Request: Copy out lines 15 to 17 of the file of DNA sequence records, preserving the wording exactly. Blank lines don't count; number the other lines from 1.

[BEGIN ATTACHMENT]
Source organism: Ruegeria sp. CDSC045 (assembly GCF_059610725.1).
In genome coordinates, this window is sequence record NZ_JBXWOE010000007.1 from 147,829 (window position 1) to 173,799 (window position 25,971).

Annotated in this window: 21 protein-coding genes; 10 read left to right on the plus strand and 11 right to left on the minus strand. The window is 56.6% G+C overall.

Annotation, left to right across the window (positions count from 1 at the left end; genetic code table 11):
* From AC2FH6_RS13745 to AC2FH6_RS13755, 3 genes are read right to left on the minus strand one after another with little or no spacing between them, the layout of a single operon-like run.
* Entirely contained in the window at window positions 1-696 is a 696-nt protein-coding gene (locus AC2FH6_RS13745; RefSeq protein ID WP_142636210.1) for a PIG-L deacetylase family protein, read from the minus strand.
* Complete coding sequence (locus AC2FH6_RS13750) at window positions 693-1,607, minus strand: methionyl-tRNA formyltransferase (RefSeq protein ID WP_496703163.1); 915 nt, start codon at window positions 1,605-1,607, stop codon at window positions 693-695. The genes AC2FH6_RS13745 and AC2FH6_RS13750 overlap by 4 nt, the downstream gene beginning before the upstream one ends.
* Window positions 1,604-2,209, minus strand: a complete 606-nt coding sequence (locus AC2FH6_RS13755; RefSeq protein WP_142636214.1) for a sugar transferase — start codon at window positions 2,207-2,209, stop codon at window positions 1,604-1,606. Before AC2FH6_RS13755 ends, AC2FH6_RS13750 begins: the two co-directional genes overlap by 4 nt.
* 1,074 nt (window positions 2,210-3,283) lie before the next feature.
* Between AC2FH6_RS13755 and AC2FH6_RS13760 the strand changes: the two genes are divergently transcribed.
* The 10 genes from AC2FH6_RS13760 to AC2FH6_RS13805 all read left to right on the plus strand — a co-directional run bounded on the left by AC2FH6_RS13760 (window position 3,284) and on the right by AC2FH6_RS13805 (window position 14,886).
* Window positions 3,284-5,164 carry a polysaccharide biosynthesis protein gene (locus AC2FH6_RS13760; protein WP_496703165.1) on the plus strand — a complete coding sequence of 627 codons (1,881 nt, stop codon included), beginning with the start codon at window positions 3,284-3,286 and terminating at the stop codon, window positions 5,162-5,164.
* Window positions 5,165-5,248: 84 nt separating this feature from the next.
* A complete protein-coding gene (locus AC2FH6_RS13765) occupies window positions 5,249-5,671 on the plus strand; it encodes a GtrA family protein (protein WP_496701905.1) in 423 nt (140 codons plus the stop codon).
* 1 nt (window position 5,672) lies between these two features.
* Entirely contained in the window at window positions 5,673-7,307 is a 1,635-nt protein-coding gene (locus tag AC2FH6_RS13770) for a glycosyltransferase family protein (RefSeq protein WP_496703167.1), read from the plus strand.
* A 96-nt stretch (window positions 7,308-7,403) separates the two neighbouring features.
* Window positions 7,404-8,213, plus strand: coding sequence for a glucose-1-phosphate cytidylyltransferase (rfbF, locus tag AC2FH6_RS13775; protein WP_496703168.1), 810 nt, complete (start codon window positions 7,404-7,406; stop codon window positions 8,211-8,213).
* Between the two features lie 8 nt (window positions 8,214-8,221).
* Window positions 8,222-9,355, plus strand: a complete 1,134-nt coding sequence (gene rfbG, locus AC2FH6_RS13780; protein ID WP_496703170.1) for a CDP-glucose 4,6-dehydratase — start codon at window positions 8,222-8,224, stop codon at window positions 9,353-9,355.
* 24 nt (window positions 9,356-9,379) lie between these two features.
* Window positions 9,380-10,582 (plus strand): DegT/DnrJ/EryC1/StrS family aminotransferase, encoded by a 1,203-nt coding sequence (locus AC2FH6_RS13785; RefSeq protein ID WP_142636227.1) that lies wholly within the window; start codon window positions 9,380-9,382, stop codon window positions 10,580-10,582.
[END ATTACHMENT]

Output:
* 1 nt (window position 5,672) lies between these two features.
* Entirely contained in the window at window positions 5,673-7,307 is a 1,635-nt protein-coding gene (locus tag AC2FH6_RS13770) for a glycosyltransferase family protein (RefSeq protein WP_496703167.1), read from the plus strand.
* A 96-nt stretch (window positions 7,308-7,403) separates the two neighbouring features.